If I serve as agent under a financial power of attorney, am I personally responsible for debts?

Updated 6/28/2022


If I have power of attorney for someone, can I be held responsible for that person's debts in the event of death?


When someone creates a power of attorney (POA) and names you as the agent (sometimes also called "attorney-in-fact"), you should not be held liable for that person's debts or other financial troubles unless those difficulties result from dishonest or grossly irresponsible acts on your part.

As long as you are scrupulously honest, careful with the person's money, and faithful to the instructions given to you in the power-of-attorney document, you take on little legal risk when you agree to serve as an agent for the person making the POA (called a "principal").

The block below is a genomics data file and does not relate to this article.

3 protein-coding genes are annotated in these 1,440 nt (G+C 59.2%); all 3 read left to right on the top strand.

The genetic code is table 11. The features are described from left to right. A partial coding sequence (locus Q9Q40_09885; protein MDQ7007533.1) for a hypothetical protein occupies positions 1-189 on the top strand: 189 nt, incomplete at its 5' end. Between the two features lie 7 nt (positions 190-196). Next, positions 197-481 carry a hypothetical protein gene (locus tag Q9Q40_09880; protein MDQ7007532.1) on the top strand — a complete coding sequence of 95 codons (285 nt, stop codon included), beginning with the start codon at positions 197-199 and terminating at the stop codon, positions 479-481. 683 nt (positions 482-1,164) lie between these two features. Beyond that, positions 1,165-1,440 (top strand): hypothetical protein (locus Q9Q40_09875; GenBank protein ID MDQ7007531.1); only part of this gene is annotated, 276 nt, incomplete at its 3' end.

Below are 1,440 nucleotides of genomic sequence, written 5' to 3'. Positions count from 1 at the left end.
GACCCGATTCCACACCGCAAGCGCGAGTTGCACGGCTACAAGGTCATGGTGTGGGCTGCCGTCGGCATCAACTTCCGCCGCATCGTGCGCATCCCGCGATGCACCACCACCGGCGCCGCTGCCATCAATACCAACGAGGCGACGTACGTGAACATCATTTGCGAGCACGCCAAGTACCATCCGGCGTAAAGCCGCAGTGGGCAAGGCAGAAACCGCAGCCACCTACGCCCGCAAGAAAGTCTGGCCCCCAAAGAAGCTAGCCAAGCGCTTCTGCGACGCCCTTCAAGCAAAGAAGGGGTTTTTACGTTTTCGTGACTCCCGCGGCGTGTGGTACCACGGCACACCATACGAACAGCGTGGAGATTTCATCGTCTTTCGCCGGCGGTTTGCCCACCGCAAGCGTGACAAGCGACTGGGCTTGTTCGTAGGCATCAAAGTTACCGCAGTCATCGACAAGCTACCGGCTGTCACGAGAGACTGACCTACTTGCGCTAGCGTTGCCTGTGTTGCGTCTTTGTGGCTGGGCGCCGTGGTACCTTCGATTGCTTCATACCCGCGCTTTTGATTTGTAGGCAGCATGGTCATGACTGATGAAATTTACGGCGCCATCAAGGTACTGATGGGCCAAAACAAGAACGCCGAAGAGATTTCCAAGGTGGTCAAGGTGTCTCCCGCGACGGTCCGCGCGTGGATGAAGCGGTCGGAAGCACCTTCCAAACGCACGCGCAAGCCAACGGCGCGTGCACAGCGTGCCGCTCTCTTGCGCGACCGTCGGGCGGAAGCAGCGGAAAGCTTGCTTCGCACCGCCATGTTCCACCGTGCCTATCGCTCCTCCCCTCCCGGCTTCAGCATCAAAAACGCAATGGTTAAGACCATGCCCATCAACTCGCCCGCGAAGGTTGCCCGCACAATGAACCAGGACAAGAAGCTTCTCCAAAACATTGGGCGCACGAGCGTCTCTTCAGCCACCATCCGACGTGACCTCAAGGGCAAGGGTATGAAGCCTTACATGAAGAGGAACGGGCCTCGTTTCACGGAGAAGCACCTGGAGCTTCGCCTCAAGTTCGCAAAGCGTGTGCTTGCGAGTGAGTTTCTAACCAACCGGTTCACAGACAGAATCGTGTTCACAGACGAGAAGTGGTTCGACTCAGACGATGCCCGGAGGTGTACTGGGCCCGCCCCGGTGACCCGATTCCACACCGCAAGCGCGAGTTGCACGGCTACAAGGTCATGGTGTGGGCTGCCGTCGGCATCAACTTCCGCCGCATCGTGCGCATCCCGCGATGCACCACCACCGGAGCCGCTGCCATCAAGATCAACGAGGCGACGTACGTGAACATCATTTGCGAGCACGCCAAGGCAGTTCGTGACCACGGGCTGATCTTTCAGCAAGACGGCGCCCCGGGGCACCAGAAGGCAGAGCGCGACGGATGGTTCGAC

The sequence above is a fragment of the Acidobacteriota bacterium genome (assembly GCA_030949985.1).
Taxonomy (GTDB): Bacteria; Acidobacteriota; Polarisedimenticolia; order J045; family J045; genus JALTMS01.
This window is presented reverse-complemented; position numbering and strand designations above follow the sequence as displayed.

That said, you might be liable for the principal's debts not because you're the agent, but because of some other relationship you hold with the person. For example, you might be responsible for someone's debts if:

  • you're the person's spouse or registered domestic partner, in some states
  • you co-signed a loan
  • you're a co-owner of an account or other property.

Also, you should know that your job as agent or attorney-in-fact ends when the principal dies. At that point, the executor (or "personal representative" or "administrator") steps in to wind up the deceased person's affairs. If there are debts to be paid, the executor will pay them out of the deceased person's assets. Of course, if you were jointly responsible for the debts to begin with—for example, because you are married to the principal and you took on the debts together—you will have to pay.

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